When the cars go in to the garage for the winter, I have always believed they should be drivable and ready to be driven out quickly if there is a fire. I leave battery tenders on lead acid batteries (but not gel cell batteries, they have no static discharge) and always disconnect the batteries to prevent an electrical fire. I always make sure the snow is removed from the garage doors, so there is a quick easy exit.
Unfortunately, the events of two weeks ago taught me some things about garage fire safety. I will share what I learned.
First, the fire department did a fantastic job, and saved a great deal of the contents of the building. Only two cars were totally destroyed. The firemen tried to drive the cars out of the building when they responded. As luck would have it, the cars at the doors were cars with push button or foot pedal starters. Firemen are too young to understand this. They pulled the battery tenders, connected the batteries and turned the key… obviously the cars did not start.
I have always been creative in fitting cars in to the garage to maximize space. This usually means jacking a car on a floor jack and sliding it into positions that al-low one or two more cars to be squeezed in. I will not do that again. I learned the cars should have a straight shot at the door in the event they need to be evacuated from the building quickly.
Fire blankets saved the cars. The fire was very hot, melting glass and PVC piping in the building, yet there was only minimal damage to 12 cars just inches away from the fire. When the firemen realized they couldn’t drive the cars out, they threw fire blankets over them.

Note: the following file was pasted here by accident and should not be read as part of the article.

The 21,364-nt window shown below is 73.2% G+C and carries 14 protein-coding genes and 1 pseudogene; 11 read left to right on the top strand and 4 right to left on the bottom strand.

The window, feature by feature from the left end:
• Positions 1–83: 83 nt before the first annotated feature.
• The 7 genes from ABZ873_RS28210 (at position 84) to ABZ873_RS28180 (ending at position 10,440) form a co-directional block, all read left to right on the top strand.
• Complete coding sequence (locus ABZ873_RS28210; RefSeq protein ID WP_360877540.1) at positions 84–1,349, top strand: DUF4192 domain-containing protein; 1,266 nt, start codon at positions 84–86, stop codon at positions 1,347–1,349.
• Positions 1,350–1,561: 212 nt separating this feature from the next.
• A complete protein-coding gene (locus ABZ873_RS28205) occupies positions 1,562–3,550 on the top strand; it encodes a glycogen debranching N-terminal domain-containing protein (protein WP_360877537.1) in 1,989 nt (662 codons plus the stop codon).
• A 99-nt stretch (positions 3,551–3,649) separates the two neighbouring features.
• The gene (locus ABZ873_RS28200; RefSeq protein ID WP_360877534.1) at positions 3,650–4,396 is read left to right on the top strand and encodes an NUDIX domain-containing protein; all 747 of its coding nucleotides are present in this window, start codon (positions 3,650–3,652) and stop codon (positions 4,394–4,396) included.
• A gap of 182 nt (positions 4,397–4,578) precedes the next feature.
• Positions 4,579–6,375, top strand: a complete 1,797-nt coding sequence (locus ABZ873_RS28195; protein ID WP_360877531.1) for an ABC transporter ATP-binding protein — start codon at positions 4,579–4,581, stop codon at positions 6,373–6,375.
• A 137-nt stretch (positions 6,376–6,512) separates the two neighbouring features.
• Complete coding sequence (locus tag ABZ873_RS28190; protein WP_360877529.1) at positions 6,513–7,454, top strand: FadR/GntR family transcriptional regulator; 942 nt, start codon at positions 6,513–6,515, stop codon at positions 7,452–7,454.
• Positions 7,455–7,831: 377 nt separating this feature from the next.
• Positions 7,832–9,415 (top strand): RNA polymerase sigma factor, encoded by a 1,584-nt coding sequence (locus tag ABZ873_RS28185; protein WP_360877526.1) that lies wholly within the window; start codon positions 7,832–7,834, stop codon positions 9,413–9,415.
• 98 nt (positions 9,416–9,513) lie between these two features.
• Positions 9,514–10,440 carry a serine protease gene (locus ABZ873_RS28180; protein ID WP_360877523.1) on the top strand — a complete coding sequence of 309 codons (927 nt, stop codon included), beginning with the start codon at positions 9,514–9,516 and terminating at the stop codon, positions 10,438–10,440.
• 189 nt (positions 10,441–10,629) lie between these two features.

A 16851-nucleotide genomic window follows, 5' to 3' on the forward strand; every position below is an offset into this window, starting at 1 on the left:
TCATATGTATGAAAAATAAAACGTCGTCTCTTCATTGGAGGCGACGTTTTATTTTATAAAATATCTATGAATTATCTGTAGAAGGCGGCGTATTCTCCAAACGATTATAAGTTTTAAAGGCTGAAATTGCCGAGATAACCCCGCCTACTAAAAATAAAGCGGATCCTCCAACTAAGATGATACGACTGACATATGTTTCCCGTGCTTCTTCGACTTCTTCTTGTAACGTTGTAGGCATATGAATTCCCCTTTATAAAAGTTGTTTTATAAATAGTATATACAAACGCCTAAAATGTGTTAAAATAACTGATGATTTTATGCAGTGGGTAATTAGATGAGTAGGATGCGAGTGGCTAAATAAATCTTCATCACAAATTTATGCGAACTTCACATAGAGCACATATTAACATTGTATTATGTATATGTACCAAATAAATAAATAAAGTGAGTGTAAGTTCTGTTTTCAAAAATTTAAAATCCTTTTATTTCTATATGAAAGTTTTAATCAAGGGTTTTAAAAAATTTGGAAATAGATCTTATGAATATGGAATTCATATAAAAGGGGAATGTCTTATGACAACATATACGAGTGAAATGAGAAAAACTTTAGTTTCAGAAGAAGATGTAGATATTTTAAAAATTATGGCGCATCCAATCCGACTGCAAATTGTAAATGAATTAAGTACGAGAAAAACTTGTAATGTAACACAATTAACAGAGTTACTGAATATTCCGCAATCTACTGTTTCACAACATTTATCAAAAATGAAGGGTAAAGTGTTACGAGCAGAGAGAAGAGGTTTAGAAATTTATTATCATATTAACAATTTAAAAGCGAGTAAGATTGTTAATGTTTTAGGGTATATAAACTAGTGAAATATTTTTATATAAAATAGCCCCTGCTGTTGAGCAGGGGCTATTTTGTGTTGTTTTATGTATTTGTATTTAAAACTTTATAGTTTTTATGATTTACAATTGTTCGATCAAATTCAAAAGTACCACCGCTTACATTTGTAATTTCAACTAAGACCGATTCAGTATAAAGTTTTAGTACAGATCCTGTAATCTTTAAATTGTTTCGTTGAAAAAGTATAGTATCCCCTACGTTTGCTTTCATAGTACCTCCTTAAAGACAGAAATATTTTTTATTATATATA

This fire was hot. All the cars were driven in to the garage, only two were drivable after the fire (both Saab’s B.T.W.). All the cars received heat, smoke and water damage, and also were damaged by falling ceiling lights and sheetrock.
Oddly enough, the garage doors opened by themselves, somehow, the heat caused the door openers to short out and open the doors.
So, what have I learned? First, I will ensure the cars by the exit doors are either newer, automatic cars or at least key start. I will leave an instruction note on the dashboard on how to start the cars.
Second, cars will be parked with quick and easy access to a straight path out the door. No more jig saw parked cars packed tightly in the building.
I will continue to do what I have always done, disconnect the batteries, and keep fire extinguishers in all the vehicles. I will also not leave gas cans or flammable objects in the garage. I will avoid using extension cords and not leave items plugged in to wall sockets unless they are being used. As bad as this fire was, it could have been much worse.